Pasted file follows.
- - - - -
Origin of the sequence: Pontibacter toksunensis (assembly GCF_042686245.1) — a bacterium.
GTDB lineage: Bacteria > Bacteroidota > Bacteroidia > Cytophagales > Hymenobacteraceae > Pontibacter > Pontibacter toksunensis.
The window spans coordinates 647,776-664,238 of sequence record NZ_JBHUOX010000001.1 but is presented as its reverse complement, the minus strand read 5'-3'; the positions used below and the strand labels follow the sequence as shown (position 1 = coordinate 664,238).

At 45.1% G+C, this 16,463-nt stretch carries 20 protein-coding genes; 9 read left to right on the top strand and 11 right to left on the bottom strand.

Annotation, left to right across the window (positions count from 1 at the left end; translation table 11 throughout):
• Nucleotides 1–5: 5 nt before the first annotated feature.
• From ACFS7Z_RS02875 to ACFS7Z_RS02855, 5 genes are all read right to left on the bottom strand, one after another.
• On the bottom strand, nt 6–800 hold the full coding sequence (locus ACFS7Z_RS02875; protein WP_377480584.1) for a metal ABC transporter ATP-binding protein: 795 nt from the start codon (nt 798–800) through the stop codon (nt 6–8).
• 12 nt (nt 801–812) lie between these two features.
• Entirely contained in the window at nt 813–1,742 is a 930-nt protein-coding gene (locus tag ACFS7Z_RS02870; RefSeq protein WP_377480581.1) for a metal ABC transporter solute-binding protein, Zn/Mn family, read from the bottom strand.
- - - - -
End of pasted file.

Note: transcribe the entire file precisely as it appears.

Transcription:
Origin of the sequence: Pontibacter toksunensis (assembly GCF_042686245.1) — a bacterium.
GTDB lineage: Bacteria > Bacteroidota > Bacteroidia > Cytophagales > Hymenobacteraceae > Pontibacter > Pontibacter toksunensis.
The window spans coordinates 647,776-664,238 of sequence record NZ_JBHUOX010000001.1 but is presented as its reverse complement, the minus strand read 5'-3'; the positions used below and the strand labels follow the sequence as shown (position 1 = coordinate 664,238).

At 45.1% G+C, this 16,463-nt stretch carries 20 protein-coding genes; 9 read left to right on the top strand and 11 right to left on the bottom strand.

Annotation, left to right across the window (positions count from 1 at the left end; translation table 11 throughout):
• Nucleotides 1–5: 5 nt before the first annotated feature.
• From ACFS7Z_RS02875 to ACFS7Z_RS02855, 5 genes are all read right to left on the bottom strand, one after another.
• On the bottom strand, nt 6–800 hold the full coding sequence (locus ACFS7Z_RS02875; protein WP_377480584.1) for a metal ABC transporter ATP-binding protein: 795 nt from the start codon (nt 798–800) through the stop codon (nt 6–8).
• 12 nt (nt 801–812) lie between these two features.
• Entirely contained in the window at nt 813–1,742 is a 930-nt protein-coding gene (locus tag ACFS7Z_RS02870; RefSeq protein WP_377480581.1) for a metal ABC transporter solute-binding protein, Zn/Mn family, read from the bottom strand.